Saturday, February 26, 2011

2010 Financial Review

Unlike a lot of people, I like to know where my money goes.  I book my expenses month-by-month along with my income and summarize it at the end of the year.  In addition to knowing where I am spending money, I also get an idea of how much in taxes I am paying.

The percentages shown are a percentage of gross pay before any deductions.  Total Expenses represents all discretionary and non-discretionary expenses to include housing, utilities, gas (excluding taxes), health and dental expenses, life and auto insurance premiums, charity, and special one time expenses.

The issue of taxes has been a heated one lately.  I find most folks I talk to who think our current level of taxes is acceptable, really don't understand how much they are paying.  My tax and regulatory expenses break down as follows...

Not exactly easy to read, here is a list... 
  • Federal Income Tax
  • State Income Tax
  • Social Security (this is tax as the government has violated any Good Faith in the program)
  • Medicare (same as Social Security)
  • Real Estate Taxes
  • Vehicle Registration (thanks former governor Ritter!)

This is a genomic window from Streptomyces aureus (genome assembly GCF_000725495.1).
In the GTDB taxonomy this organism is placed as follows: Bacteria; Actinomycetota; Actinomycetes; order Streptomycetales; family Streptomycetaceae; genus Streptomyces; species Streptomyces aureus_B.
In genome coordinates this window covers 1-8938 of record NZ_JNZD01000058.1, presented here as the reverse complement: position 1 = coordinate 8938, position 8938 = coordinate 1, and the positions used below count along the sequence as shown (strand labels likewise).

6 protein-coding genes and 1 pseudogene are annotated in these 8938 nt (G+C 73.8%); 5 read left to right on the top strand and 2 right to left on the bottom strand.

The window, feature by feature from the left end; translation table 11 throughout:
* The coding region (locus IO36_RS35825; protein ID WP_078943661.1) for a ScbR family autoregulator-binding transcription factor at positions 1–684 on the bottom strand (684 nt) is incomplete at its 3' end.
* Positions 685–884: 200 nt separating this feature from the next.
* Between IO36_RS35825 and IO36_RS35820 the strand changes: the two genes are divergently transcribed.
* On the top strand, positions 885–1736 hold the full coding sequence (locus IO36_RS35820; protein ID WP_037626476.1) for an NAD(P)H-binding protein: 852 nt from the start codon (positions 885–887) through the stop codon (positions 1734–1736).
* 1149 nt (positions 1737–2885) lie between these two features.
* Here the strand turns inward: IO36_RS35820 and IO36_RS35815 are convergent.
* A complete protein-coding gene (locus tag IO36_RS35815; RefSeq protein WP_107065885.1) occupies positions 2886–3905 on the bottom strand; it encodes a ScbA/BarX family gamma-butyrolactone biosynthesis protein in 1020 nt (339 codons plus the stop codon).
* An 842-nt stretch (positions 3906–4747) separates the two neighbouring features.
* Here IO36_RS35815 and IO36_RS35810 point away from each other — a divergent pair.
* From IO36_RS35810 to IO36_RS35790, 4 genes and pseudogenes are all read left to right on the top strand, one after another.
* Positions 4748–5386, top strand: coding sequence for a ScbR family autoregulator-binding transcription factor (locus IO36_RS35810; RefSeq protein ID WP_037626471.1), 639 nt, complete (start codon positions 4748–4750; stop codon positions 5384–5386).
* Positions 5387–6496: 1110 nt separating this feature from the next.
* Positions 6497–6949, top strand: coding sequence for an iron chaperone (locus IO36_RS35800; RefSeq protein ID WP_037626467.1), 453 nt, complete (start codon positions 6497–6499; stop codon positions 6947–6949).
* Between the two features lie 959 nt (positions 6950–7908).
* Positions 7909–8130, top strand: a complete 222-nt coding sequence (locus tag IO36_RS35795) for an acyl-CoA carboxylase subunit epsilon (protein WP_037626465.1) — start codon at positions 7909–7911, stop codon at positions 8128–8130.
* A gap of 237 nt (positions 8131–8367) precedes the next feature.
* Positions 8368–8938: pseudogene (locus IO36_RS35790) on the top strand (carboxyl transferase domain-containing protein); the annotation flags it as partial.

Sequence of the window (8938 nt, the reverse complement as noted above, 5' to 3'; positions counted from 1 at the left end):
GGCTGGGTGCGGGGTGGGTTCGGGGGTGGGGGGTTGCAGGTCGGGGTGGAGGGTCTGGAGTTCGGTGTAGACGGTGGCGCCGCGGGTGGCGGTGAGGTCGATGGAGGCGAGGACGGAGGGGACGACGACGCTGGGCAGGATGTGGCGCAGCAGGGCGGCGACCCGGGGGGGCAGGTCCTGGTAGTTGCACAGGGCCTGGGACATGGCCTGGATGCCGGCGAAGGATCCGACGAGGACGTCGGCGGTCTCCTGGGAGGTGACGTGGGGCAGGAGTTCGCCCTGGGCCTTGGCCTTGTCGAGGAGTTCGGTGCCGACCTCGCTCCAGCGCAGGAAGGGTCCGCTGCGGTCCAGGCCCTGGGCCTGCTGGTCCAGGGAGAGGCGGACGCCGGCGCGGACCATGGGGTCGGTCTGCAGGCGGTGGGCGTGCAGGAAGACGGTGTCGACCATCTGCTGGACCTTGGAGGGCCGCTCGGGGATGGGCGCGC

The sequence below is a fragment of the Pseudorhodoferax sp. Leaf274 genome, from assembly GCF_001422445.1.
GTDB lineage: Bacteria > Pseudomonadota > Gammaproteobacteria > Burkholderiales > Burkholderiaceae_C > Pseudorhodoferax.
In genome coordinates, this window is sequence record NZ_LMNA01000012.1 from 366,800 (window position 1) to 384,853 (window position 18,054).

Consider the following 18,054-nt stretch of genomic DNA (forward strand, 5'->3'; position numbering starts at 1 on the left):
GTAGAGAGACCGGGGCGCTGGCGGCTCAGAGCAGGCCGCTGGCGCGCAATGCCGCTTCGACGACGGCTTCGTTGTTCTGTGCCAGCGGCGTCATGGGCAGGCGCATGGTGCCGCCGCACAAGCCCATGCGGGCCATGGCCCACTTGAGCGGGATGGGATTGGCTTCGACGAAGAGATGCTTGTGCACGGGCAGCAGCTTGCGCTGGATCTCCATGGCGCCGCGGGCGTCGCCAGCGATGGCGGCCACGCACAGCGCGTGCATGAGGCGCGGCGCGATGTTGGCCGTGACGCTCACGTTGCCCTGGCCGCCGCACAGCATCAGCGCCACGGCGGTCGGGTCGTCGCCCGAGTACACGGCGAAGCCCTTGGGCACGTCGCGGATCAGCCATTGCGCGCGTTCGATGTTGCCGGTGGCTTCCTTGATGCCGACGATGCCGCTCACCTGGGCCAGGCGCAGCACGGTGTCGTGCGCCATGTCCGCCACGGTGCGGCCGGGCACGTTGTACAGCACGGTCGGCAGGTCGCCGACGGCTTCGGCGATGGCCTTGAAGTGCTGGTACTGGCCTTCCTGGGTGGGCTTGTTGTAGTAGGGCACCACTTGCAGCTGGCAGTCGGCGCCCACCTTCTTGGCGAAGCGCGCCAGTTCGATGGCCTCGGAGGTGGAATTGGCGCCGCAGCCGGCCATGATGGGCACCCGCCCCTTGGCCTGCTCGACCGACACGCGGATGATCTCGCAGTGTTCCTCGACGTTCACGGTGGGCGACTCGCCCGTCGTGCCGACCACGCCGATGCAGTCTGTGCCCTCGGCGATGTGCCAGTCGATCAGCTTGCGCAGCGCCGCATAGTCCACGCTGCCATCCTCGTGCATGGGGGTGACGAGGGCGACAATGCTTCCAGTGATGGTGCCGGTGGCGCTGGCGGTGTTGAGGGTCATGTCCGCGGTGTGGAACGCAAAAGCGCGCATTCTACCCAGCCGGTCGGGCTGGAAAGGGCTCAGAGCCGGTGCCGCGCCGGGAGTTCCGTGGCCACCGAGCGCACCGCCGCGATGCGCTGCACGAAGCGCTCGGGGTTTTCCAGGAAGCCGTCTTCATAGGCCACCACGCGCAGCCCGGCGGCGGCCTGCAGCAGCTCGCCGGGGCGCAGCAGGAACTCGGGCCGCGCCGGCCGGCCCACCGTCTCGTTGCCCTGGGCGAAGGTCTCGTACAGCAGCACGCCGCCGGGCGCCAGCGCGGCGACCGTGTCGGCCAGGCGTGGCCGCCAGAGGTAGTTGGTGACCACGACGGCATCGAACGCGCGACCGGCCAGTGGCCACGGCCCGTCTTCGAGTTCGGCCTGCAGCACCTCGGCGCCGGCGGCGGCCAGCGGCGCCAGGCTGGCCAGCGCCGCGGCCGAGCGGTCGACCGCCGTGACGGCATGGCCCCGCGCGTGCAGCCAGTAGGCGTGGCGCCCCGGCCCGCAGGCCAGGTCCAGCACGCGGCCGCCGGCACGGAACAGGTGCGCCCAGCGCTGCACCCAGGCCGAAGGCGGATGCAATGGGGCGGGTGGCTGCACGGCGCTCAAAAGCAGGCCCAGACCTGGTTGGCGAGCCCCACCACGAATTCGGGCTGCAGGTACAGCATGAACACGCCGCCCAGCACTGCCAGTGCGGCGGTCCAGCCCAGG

• Gas Tax
  • State and Local Sales Tax

In addition to these items there is a list of taxes that are difficult, if not impossible to quantify, that are also paid by me...
  • Trickle down costs (SS, Medicare, income taxes, etc) in goods and services
  • Special taxes and fees (alcohol, dining out, environmental fees)
  • Hospitality and travel taxes/fees

The data shows that I pay 26% of my income to taxes/fees/regulatory expenses, but I would argue with the above, that the real number is closer to a third (33%).  But the primary take-away for me is that in 2010 I paid the government more than I paid myself--twice as much!!  26% of my income went to government, only ~11% went to me.

If I break this down by each work day, assuming an eight hour day, I am working 2.64 hours to fund the government.  I am able to put 52 minutes of a work day into my own pocket after expenses.

This is forced servitude!  As a consumer of government services, and a proud member of the private economy, I do not see the value that should represent 2 hours and 38 minutes which is forcefully taken from me each day.  Additionally, I am limited in my ability to reduce my tax and regulatory liability to reflect the value that I am receiving as I can in the Free Market--I live a very conservative lifestyle.

One of the ways the government has incentivized its own growth is via the increase in government employees, whose math is somewhat different.  A government employees derives 5.36 hours of benefit for the 2.64 hours he must forfeit each day given the same income and liabilities--a flawed assumption since government workers tend to make multiples of private sector workers.

If the average American would conduct this analysis with his own numbers, we could have much more informed conversation about the size and scope of government.  We could also put the situation in Wisconsin, which is spreading to other states, in proper perspective.

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